May 30, 2017

My sixteen year old, youngest son and I pulled into the driveway one night on the way home from youth service at church. William was suffering from a significant muscle tear in his hip, a baseball injury. Even more, though, he ached from the heart pain of loss. He had dreamed for years of getting to play on the same team with his older brother, Tennyson. He was finally on the team, but the second game of the season, injury occurred. William got a hit between second and third, and barely made it to first base because of the tear that happened somewhere between the swing and the first hard steps to the base. I remember after he was injured; he looked at me with the shock that only the heart of hope can show. I remember the dirt and sweat on his face, and the quiet question of “Why?”

The injury that was to last two weeks had already turned into four weeks, and the short season of high school baseball was turning quickly into days instead of weeks. Everyone was telling him that it was okay, that they prayed for him, and that it was just a game. However, no one addressed the dream slipping away that was his real pain, much more than the injury. The pain was in his heart, not in his hip. And it would be “okay” was no balm for him—as it really isn’t for most people.

As we came close to the driveway, he let his torn heart loose: “Everyone tells me it will be okay! It’s not okay and prayer is no good. If God did this, then God is cruel. If God couldn’t stop it, then God is weak and I have no need for God or prayer or all those stupid people who think they are helping me. They are just helping themselves to feel better!” By then, I had come to a stop in the driveway. He got out and slammed the door, walked down the drive to his old car and locked it, I guess, for something to do.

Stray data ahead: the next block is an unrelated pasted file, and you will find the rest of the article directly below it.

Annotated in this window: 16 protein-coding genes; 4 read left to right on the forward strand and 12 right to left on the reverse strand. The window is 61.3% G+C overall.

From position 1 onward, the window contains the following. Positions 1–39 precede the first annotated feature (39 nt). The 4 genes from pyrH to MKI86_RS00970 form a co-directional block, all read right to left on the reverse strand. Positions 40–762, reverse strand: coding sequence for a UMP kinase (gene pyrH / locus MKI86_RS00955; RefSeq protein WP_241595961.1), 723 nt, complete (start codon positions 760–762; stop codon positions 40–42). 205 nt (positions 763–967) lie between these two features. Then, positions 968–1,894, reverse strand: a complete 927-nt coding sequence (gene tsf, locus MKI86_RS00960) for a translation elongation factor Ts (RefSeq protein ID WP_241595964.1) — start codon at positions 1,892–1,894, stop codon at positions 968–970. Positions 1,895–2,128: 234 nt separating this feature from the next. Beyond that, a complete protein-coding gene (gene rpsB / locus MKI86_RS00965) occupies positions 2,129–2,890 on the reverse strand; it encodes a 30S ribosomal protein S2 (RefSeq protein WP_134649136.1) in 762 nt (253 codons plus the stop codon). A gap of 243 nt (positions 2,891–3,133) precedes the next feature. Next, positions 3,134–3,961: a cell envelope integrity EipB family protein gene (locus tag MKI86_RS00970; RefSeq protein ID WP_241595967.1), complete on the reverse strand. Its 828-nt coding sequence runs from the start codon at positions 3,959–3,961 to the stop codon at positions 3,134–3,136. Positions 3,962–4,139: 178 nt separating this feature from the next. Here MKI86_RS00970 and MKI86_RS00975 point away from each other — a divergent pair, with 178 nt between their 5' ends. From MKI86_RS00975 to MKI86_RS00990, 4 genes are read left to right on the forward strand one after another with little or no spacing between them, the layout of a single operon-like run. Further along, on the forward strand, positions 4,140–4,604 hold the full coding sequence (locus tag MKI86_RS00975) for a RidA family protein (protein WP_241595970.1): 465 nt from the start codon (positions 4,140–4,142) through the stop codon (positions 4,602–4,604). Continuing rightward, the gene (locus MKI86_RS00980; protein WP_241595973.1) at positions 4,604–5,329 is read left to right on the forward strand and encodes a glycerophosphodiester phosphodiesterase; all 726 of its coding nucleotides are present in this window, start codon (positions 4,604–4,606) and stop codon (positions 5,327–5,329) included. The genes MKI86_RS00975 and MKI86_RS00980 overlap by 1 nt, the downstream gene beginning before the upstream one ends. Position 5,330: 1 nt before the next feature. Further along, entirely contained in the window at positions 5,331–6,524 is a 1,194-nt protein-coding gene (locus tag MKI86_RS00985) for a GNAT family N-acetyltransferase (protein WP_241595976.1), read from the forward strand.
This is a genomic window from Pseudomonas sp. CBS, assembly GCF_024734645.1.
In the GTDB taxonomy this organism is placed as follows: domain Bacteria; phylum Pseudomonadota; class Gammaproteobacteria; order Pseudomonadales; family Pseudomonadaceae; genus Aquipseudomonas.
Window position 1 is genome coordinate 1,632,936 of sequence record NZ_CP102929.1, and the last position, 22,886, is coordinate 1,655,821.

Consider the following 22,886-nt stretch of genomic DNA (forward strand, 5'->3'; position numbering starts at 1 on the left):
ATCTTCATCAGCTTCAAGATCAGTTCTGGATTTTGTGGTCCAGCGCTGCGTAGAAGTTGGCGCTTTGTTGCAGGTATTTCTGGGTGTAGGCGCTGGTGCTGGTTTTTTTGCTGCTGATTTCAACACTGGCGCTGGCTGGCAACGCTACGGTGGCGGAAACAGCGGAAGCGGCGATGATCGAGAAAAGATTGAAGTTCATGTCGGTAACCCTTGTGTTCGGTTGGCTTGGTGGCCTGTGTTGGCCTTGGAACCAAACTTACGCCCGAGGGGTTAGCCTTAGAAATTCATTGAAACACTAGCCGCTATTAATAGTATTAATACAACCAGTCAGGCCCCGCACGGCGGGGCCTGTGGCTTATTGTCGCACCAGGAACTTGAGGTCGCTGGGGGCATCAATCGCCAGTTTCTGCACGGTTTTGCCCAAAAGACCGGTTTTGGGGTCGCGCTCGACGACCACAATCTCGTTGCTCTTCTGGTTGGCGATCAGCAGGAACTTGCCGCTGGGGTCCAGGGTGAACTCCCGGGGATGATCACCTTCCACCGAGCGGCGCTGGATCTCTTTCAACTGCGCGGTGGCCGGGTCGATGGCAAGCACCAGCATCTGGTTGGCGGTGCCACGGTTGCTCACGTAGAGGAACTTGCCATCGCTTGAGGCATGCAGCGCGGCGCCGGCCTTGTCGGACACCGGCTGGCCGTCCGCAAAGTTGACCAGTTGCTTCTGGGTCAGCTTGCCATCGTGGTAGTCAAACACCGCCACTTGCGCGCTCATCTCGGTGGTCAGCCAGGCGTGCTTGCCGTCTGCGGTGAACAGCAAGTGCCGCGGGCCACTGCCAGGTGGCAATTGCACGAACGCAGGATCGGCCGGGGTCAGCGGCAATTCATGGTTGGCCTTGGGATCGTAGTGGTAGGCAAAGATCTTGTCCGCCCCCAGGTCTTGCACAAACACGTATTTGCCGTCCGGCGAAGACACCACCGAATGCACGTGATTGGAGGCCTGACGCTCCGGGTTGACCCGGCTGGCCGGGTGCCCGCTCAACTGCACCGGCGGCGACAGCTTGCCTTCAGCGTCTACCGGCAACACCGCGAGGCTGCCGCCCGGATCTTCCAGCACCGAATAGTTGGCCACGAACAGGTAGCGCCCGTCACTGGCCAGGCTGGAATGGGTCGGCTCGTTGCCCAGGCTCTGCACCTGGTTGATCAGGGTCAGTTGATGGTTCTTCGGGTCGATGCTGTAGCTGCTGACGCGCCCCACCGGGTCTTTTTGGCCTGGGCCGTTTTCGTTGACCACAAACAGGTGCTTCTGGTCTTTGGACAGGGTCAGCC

Over our garage is a light that hangs from the wall and casts a semicircle light on the drive. I had gotten out of the truck and walked through the light to its edge as he came from the shadows to the edge of the light. That is where I met him. He and I stood there together. I had said nothing, really not knowing what to say. He then said, “I don’t mean all those words, but I know you could hear me and deal with it.”

I put my hand on his close-cropped hair and said, “I don’t have any answers, but I do know that I’m staying with you through this. I’m in it with you.” We then went in the house.

His body finally healed. He got to play the rest of the season with his brother. They still talk about it as a great memory.

Last night, William and I were talking about the memory of that night—now a whole decade ago. He told me that my words themselves did not matter so much. In fact, he didn’t remember them. What he did remember was that he knew that I meant what I said. He knew I wasn’t speaking from memory, quoting anyone, or trying to correct his thinking. Instead, he said that he knew I was talking to him, to his heart out of my own; that me being truthful with him is what he remembers. He said that he always knew that he would get that heart from me—that I was with him. “That is what mattered to me,” he said.